music in the park san jose

.‘The Carbonator’ Fights Wildfire Danger at East Bay Parks

Regional park district leads the way in land management with innovation

music in the park san jose

The East Bay Regional Park District may have found the wildfire-fighter equivalent of Arnold Schwarzenegger’s “Terminator.”

The most recent California drought is over. But it, and the bigger issue of ongoing climate change, left behind over 1,500 acres of dead and dying trees within the East Bay Regional Park District’s 73 parks, which contain more than 1,330 miles of trails on 125,000 acres. Potential danger from wildfires is high, especially with many of the parks and trails being close to urban centers. The damage was initially assessed in the fall of 2020.

Trees most affected included nonnative eucalyptus, and to some degree, bay and pine. “We were facing a crisis,” said EBRPD General Manager Sabrina Landreth in a Park District release. “I directed staff to assess the situation quickly and come together with a plan of action, including obtaining the necessary funding to begin addressing the die-off.”

The solution was to thin the trees, taking out those dead and dying, while preserving healthy native trees such as oaks, bays and madrone. But the first hurdle was funding.

In 2021, the District approached state officials for help, and the state responded with a $10 million direct appropriation from the Legislature through Sen. Nancy Skinner, representing Berkeley, and then-Sen. Bob Wieckowski, representing Fremont. The total cost estimate to address the tree die-off issue is more than $30 million.

This enabled EBRPD to make a significant start—but Fire Chief Aileen Theile was determined to find ways to reduce the damaged biomass without creating additional problems. Her background in environmental science and biology led her to explore new options. That included a pilot project in an 80-acre section of predominantly eucalyptus forest near a former shooting range in Anthony Chabot Regional Park, using a machine produced by Tigercat called “The Carbonator.”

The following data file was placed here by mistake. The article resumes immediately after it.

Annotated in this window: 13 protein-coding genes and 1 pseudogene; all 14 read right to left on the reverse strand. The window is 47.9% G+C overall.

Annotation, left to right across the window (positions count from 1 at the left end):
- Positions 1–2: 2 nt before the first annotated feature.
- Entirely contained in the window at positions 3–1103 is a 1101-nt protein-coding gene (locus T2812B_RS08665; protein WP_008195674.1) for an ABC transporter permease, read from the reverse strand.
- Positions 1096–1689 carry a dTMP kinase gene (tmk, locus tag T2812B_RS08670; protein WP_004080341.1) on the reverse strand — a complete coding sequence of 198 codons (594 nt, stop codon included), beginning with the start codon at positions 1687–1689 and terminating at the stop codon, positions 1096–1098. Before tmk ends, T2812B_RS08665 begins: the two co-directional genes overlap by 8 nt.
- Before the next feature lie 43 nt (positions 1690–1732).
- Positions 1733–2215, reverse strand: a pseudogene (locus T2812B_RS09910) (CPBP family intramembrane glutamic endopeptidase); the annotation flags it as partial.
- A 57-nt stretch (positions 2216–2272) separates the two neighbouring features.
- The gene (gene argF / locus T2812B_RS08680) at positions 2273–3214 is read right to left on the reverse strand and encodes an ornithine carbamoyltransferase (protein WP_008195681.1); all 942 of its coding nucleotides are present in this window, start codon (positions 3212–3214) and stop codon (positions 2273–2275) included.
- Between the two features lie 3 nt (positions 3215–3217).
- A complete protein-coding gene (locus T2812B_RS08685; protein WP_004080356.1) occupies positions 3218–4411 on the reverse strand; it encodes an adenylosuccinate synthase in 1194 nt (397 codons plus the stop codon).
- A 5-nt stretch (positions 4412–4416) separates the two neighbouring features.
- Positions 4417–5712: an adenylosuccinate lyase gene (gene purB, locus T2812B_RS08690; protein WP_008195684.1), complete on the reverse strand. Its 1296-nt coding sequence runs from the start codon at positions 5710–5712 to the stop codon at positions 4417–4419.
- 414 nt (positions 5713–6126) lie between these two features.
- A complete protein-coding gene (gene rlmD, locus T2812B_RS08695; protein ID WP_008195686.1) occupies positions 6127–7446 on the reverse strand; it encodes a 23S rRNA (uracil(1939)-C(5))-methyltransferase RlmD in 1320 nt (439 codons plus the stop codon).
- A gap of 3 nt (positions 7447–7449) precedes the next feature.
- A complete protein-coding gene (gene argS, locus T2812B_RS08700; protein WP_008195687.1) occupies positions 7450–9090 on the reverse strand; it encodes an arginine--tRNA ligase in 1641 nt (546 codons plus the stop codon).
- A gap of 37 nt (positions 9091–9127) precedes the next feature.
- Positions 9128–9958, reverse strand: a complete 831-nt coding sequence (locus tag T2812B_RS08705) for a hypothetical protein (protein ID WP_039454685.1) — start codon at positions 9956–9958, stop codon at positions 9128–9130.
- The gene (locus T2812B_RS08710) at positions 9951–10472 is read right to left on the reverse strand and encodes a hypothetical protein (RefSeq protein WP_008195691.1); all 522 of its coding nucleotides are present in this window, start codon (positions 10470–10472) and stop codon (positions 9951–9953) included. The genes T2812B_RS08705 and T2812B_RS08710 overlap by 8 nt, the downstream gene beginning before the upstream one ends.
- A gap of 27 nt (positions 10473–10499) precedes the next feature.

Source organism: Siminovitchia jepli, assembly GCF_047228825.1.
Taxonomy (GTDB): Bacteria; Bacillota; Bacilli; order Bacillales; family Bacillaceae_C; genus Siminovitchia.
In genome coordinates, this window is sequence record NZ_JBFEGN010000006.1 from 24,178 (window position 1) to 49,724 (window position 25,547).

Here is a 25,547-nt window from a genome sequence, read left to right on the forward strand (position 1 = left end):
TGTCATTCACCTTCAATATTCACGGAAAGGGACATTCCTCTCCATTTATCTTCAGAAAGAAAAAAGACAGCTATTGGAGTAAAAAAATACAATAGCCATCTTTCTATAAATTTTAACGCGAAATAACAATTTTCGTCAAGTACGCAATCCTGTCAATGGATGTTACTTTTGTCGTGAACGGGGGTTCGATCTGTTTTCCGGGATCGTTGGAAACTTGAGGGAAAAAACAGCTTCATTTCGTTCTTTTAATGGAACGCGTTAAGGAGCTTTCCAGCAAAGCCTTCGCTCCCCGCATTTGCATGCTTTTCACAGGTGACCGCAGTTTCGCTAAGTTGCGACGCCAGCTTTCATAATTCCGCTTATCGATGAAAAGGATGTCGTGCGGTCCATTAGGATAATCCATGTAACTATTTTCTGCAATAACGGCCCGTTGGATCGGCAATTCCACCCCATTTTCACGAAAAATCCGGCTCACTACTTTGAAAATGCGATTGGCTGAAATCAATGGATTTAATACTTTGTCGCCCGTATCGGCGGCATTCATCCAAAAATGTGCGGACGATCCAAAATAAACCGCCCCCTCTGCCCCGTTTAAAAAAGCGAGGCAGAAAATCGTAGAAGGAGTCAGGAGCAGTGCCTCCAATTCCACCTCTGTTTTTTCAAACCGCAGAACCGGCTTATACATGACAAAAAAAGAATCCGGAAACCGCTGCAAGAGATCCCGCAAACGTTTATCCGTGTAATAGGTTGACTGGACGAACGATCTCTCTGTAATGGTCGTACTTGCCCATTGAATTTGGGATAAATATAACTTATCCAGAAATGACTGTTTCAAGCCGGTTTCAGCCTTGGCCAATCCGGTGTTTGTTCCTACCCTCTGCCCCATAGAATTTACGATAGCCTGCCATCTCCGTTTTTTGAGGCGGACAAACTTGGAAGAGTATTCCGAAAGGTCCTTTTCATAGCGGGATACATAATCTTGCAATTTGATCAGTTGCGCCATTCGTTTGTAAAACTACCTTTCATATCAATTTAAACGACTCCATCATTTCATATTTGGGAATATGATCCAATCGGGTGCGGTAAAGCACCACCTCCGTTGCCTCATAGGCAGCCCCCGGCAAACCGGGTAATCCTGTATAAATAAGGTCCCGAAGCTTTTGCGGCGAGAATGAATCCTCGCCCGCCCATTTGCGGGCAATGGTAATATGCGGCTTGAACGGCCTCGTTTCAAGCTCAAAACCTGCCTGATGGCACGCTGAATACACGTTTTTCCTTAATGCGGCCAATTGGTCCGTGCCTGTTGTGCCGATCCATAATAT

The Carbonator, EBRPD materials explain, burns organic matter at extremely high temperatures—about 1,300 degrees Fahrenheit—using very little oxygen to dispose of vegetation. The process is called “pyrolysis.” Emitting almost no smoke, its use results in very low greenhouse gas emissions. “The Carbonator aligned with our objectives,” Theile said in a phone interview. “It would sequester carbon, with no semis on the road carrying timber.”

Germany, Canada and the Nordic countries have used pyrolysis for years, and The Carbonator was already being used successfully by “Big Timber in the Sierra Nevadas,” she said. But the technology had never been used in a metropolitan area for biomass disposal on this scale.

“The GM had enough faith in me to OK [the pilot project],” Theile said. So, in 2023, The Carbonator was put to work in the chosen area in Anthony Chabot Regional Park. Along with removing the selected trees, it also began burning “ladder fuels,” which are “vegetation and plant debris that can provide a route for flames on the ground to ignite progressively higher levels of vegetation and reach the tree canopy,” EBRPD materials explain.

Theile, quoted in an article from the Park District’s website, said, “If the fire goes in the treetops, embers will be thrown aloft and cast into the wind, which means we end up chasing the fire. That’s how conflagrations like the Camp Fire, which in 2018 killed 85 people and destroyed two towns in Butte County, became so dangerous and so difficult to fight.”